It's all a communist plot. There is a gorilla who wreaks some minor havoc, a crooked sheriff, characters named "Skip" and "Morrie," and some of the most ridiculous fight scenes ever staged. At least we are spared the agony of hearing Don ( The Giant Gila Monster ) Sullivan sing. Who could ever forget him strumming the ukulele and warbling "and the Lord said laugh, children, laugh..." in The Giant Gila Monster ?



Don Sullivan and Paul Pepper check out the new arrivals at the zoo.
k0q4ohL.jpg


"Okay fellas, Routine 6!"

FCKNiZU.jpg



Wally Cox tells his commanding officer that there are two UFOs outside the window.
aK1nNQV.jpg


"Okay fellas, Routine 9!"
QG2UrlW.jpg


"Morrie" tells Charles Bickford that Jane Wyman is pregnant.
OdnyUAQ.jpg


"Okay fellas, Routine 28!"
njMEzt0.jpg


Despite having been dead for almost 15 years, Dwight Frye came out of
retirement for this role.
sbISbf4.jpg


"Okay fellas, Routine - what the hell number are we up to?"
zhSuBpD.jpg




"Okay ladies, Routine - "
B4us5Ey.jpg


"And cut! Print it! That's a wrap!" (Thank God)
u2qGFma.jpg

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Mesa of Lost Women (1953)

 

(originally posted here:  http://forums.tcm.com/index.php?/topic/27278-mesa-of-lost-women-1953/)

 

The worst thing about this film (and trust me, there are plenty of things from which to choose) is the absolutely horrible music score, and I use the phrase loosely. The credit is given to Hoyt Curtin. The score consists of a Spanish guitar and a piano, with the same themes played over and over and over and over. I kept expecting to see Buddy Greco or some flamenco dancers. This was worse than being waterboarded while having to listen to Keith Olbermann.

Now on to the rest of the film. The narration is provided by Lyle Talbot. Strike one. The main character is a mad scientist played by Jackie Coogan. Strike two. The film bogs down immediately and becomes an extreme bore for most of its 67 minutes. "Grab some bench," as baseball announcer Ken "Hawk" Harrelson would say.

Chris-Pin Martin and some other guy who is only onscreen for a few minutes discover Robert Knapp and Paula Hill (yeah, I never heard of them either) wandering around the desert. Martin is wasted in a small role ... he is named "Pepe," which shows no imagination. If the writers had named him something like "Pants de Leon," then they'd be on to something. Anyway, Knapp mutters something about giant spiders in the desert. If he had seen giant ants and waited another year, this could have been the plot for a more famous movie. Now Knapp begins his story, except there is one problem. We have to sit through am earlier story before we get to Knapp's story.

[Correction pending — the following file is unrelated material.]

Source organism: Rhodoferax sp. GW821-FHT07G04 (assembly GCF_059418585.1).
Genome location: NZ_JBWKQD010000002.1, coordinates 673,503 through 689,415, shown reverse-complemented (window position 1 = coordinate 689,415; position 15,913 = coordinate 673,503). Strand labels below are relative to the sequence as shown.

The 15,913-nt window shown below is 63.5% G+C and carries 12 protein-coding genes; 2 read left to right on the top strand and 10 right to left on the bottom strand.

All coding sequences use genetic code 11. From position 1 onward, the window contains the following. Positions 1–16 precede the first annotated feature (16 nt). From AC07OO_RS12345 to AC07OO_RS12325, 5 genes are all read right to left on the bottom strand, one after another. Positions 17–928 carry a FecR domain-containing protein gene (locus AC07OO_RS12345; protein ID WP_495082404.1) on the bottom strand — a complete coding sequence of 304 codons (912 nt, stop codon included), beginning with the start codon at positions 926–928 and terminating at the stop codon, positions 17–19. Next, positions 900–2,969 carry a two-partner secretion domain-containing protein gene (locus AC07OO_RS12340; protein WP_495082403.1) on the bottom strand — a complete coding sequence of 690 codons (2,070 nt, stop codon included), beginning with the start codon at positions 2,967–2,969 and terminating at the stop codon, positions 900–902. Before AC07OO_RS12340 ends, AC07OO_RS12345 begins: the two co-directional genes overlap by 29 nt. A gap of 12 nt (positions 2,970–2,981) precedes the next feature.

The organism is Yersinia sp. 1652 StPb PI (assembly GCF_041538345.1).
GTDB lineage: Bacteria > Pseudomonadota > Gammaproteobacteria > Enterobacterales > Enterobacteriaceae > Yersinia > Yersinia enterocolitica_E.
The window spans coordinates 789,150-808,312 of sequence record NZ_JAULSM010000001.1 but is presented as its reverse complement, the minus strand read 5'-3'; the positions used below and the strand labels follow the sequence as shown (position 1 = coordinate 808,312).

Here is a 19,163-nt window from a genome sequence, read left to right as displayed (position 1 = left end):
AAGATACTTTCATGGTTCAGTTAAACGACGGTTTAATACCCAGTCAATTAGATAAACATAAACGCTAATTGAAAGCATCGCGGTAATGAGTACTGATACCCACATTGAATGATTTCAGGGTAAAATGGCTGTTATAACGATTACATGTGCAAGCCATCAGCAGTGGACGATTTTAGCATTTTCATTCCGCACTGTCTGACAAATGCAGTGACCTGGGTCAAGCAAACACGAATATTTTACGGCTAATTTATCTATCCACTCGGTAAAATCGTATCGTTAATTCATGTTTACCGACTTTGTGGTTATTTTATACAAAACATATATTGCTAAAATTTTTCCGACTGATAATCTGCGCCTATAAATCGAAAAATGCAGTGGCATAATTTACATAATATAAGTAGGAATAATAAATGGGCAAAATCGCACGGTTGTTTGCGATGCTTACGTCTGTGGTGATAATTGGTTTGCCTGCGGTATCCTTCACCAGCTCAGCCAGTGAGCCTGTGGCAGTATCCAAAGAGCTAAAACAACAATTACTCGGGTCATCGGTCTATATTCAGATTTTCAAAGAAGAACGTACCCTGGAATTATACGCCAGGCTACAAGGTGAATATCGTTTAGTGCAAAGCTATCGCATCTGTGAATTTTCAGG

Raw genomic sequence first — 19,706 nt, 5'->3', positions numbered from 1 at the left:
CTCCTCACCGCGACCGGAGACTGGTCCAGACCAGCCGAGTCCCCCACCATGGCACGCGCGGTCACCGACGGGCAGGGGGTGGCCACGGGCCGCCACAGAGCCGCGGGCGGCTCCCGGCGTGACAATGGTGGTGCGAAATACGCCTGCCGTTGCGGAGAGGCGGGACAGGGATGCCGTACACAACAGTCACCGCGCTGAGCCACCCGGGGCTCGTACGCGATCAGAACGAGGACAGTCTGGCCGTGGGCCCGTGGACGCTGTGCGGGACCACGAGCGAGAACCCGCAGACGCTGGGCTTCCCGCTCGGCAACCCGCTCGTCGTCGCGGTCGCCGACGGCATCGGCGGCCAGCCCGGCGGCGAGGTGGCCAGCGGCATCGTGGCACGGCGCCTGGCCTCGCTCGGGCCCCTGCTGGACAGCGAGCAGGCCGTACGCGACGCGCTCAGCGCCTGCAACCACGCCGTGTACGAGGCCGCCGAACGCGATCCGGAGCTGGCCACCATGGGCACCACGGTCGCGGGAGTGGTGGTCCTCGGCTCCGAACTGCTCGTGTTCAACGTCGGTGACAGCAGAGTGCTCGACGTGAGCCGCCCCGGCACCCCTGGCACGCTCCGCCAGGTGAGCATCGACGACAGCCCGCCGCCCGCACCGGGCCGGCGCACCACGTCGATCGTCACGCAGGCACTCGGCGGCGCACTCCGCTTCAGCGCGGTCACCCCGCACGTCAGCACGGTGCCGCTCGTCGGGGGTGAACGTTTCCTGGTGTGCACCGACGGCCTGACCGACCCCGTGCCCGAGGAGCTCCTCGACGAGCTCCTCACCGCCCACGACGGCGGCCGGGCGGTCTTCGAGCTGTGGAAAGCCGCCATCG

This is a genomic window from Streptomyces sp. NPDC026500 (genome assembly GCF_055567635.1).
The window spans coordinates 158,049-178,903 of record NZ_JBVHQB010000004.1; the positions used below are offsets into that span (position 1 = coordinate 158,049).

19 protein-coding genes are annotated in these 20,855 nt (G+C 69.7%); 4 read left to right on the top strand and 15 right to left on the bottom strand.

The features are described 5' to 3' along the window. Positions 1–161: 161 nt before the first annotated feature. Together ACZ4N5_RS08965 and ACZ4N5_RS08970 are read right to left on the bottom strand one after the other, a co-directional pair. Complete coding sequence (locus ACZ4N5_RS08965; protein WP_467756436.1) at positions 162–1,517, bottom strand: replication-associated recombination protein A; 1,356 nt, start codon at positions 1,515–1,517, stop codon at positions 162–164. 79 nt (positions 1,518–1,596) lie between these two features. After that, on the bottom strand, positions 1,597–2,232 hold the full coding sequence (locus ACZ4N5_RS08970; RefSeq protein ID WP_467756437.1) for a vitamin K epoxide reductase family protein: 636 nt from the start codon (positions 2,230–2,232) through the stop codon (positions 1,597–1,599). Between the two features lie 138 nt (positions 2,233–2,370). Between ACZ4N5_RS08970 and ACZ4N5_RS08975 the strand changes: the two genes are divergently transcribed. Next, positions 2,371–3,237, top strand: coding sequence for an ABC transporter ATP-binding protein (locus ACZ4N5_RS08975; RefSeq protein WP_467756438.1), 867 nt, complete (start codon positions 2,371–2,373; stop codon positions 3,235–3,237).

Jackie Coogan is almost unrecognizable as Dr. Aranya, which apparently is Spanish for "spider." He is conducting experiments on women and spiders, with mixed results. He has worse results with men - they become midgets. Into this junior high school science laboratory comes Dr. Leland Masterson, played by Harmon Stevens (yeah, I never heard of him either). Coogan seems surprised when Dr. Masterson doesn't approve of the experiments, so after five minutes, Masterson is down for the count and ends up in an insane asylum. He escapes, and, incredibly, now carries a gun and a lot of money. He stumbles into a cantina, where he meets two people who are about to fly off and get married. He shoots a dancer (Tandra Quinn - yeah, I never heard of her either), who happens to be one of Coogan's "spider chicks," then "convinces" the couple to take him to their plane. The pilot, played by Robert Knapp (yeah, I never heard of him either - oh wait, he was the guy in the desert), is rightly perturbed, but takes on this new passenger. The plane promptly crashes in the middle of nowhere ... well, actually, not far from Coogan's funhouse. For the next 30 minutes, we get 'talk talk talk,' as FredCDobbs would say. The future bride (Paula Hill - are you getting all the connections now???) develops the hots for Knapp, which is no surprise since the future groom is much older and not very good-looking. The old guy gets bumped off by a spider on steroids. Eventually, the rest of the cast end up in Coogan's laboratory, where a now-sane Dr. Masterson saves the day.

Tandra Quinn is worth watching only because she has great looks. She has no lines, slinks around, does her dance for about 5 minutes, all to the accompaniment of the horrid music score. Her character is named Tarantella - hey, "Tarantella," do you get it? Do ya???

"I am not opening my eyes again until you fix your damn belt!"
dN0Kw4t.jpg



Jackie Coogan shows off his new glasses, courtesy of LensBlasters.
26x64jA.jpg



"The plane! The plane!"
nIQRSK4.jpg



Morticia discovers the cure for H1N1, while Paul Henreid looks on.
wQRURPW.jpg



Henry Silva approaches Jackie Coogan with "I ask for job."
lqo8BbQ.jpg



The late tv journalist Howard K. Smith falls off the wagon.